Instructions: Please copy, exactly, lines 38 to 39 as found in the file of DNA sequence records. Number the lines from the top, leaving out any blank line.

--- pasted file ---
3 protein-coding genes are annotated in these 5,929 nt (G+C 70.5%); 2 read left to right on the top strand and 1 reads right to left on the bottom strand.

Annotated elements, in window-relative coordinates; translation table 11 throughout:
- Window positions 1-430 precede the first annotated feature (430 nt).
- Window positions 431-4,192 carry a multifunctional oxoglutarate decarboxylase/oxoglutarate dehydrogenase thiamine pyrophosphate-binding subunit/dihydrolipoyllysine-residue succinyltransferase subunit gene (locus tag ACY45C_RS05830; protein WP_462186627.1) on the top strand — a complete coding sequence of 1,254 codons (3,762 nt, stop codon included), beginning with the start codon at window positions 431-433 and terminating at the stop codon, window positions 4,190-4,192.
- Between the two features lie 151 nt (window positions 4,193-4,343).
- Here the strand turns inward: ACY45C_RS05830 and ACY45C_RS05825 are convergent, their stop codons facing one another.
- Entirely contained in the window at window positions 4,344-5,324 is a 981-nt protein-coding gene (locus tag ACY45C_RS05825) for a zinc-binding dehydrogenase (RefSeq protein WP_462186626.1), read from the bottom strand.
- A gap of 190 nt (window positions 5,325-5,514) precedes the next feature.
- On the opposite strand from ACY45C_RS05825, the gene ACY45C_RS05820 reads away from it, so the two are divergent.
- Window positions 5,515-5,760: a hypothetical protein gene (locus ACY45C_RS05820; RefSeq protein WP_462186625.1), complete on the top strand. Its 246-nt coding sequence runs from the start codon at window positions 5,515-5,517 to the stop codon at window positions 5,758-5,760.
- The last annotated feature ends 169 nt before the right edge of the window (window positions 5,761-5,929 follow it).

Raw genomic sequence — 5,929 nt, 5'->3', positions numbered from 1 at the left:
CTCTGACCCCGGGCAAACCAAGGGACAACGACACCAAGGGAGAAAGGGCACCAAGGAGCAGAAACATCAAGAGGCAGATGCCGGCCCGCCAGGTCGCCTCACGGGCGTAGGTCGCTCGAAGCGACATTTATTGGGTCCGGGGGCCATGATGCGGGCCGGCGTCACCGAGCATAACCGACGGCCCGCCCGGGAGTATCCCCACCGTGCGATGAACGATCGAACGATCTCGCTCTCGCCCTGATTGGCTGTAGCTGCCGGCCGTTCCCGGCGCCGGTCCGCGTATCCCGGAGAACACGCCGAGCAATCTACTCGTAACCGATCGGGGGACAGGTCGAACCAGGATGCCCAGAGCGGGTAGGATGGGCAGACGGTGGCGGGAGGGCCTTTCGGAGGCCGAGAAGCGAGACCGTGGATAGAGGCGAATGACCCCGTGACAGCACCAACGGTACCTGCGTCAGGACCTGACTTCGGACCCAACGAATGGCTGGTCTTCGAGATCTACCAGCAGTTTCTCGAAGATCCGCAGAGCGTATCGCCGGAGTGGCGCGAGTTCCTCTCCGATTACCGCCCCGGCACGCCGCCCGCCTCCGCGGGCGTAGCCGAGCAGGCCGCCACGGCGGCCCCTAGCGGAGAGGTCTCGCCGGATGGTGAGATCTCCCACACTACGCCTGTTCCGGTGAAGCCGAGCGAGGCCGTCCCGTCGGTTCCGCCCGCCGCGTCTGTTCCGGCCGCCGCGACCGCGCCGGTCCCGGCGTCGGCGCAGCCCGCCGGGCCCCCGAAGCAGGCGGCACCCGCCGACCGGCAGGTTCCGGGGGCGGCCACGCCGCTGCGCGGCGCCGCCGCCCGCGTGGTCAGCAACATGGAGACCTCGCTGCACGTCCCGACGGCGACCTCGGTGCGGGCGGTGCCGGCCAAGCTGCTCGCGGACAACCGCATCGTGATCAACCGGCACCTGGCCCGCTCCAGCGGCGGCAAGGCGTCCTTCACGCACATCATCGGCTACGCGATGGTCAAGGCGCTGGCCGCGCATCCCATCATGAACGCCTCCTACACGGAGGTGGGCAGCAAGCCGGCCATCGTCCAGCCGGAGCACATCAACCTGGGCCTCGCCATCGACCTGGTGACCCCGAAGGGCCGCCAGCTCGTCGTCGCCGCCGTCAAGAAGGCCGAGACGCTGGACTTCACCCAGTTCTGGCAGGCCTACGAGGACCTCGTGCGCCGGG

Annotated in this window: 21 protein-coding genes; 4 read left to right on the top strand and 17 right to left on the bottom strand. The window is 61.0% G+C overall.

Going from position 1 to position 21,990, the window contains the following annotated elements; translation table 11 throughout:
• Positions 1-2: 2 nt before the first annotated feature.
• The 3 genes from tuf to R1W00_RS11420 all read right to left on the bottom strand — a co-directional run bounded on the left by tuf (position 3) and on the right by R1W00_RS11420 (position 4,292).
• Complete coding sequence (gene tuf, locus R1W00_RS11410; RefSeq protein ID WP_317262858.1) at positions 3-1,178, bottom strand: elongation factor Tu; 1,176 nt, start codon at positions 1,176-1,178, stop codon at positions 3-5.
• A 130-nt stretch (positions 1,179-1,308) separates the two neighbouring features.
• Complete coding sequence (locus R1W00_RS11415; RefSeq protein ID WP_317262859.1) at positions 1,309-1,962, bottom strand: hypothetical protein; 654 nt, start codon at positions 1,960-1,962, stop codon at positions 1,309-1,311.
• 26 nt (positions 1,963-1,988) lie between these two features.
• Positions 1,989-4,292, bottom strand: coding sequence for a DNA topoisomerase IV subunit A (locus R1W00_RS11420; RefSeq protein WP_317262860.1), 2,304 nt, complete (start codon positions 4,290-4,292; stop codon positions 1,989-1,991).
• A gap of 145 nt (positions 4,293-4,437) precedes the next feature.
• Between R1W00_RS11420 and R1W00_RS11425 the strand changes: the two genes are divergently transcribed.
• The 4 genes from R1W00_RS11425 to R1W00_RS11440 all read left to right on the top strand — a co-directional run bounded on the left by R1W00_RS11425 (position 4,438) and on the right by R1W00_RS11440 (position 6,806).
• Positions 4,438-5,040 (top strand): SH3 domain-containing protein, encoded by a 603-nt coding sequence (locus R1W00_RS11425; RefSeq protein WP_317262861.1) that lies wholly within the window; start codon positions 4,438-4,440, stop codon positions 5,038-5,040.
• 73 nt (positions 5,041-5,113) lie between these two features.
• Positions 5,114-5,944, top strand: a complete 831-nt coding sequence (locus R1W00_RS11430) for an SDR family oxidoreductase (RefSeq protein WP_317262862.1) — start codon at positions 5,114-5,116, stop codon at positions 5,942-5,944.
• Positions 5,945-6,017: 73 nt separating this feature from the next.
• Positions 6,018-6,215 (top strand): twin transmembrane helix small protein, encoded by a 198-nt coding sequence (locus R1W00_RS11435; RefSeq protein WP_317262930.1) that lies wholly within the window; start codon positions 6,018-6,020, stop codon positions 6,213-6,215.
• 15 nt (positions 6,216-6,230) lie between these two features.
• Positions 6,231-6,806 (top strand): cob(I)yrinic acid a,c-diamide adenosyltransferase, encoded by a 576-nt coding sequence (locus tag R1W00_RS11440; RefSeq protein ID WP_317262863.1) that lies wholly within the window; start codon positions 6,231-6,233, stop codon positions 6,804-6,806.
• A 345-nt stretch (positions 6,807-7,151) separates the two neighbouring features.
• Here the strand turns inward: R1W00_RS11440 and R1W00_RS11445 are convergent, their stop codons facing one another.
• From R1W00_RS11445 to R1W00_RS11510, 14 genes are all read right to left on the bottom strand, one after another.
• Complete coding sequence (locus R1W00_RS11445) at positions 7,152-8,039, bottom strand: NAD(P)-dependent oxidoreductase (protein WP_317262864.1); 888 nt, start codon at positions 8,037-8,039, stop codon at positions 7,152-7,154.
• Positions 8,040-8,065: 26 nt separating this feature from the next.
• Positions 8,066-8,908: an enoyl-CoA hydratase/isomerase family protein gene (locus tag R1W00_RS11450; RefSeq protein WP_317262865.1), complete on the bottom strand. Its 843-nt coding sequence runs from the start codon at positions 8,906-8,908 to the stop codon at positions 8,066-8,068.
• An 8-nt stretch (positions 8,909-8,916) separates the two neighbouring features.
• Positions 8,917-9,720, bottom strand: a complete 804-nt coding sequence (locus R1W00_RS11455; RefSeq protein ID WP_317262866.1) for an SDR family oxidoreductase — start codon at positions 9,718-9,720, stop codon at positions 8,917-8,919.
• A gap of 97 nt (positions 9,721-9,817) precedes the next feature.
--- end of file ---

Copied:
• Positions 8,066-8,908: an enoyl-CoA hydratase/isomerase family protein gene (locus tag R1W00_RS11450; RefSeq protein WP_317262865.1), complete on the bottom strand. Its 843-nt coding sequence runs from the start codon at positions 8,906-8,908 to the stop codon at positions 8,066-8,068.
• An 8-nt stretch (positions 8,909-8,916) separates the two neighbouring features.